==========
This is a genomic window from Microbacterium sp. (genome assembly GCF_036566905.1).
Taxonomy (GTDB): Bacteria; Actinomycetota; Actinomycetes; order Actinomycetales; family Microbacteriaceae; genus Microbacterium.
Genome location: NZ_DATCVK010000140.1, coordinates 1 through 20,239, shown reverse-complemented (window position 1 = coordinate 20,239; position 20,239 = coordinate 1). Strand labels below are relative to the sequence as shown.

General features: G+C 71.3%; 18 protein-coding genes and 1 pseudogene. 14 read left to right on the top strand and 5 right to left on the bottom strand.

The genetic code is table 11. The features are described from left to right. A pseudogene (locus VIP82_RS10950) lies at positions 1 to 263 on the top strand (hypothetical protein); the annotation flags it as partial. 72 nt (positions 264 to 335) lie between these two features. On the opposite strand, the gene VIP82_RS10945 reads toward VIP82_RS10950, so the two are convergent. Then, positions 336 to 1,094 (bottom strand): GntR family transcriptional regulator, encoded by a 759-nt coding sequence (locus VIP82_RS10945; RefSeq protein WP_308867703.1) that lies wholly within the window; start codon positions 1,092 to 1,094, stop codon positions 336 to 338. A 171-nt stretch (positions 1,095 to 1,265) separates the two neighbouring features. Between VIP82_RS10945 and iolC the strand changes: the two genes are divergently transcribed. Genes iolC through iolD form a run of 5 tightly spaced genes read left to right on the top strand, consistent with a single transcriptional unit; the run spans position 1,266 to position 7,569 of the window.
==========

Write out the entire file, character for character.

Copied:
This is a genomic window from Microbacterium sp. (genome assembly GCF_036566905.1).
Taxonomy (GTDB): Bacteria; Actinomycetota; Actinomycetes; order Actinomycetales; family Microbacteriaceae; genus Microbacterium.
Genome location: NZ_DATCVK010000140.1, coordinates 1 through 20,239, shown reverse-complemented (window position 1 = coordinate 20,239; position 20,239 = coordinate 1). Strand labels below are relative to the sequence as shown.

General features: G+C 71.3%; 18 protein-coding genes and 1 pseudogene. 14 read left to right on the top strand and 5 right to left on the bottom strand.

The genetic code is table 11. The features are described from left to right. A pseudogene (locus VIP82_RS10950) lies at positions 1 to 263 on the top strand (hypothetical protein); the annotation flags it as partial. 72 nt (positions 264 to 335) lie between these two features. On the opposite strand, the gene VIP82_RS10945 reads toward VIP82_RS10950, so the two are convergent. Then, positions 336 to 1,094 (bottom strand): GntR family transcriptional regulator, encoded by a 759-nt coding sequence (locus VIP82_RS10945; RefSeq protein WP_308867703.1) that lies wholly within the window; start codon positions 1,092 to 1,094, stop codon positions 336 to 338. A 171-nt stretch (positions 1,095 to 1,265) separates the two neighbouring features. Between VIP82_RS10945 and iolC the strand changes: the two genes are divergently transcribed. Genes iolC through iolD form a run of 5 tightly spaced genes read left to right on the top strand, consistent with a single transcriptional unit; the run spans position 1,266 to position 7,569 of the window.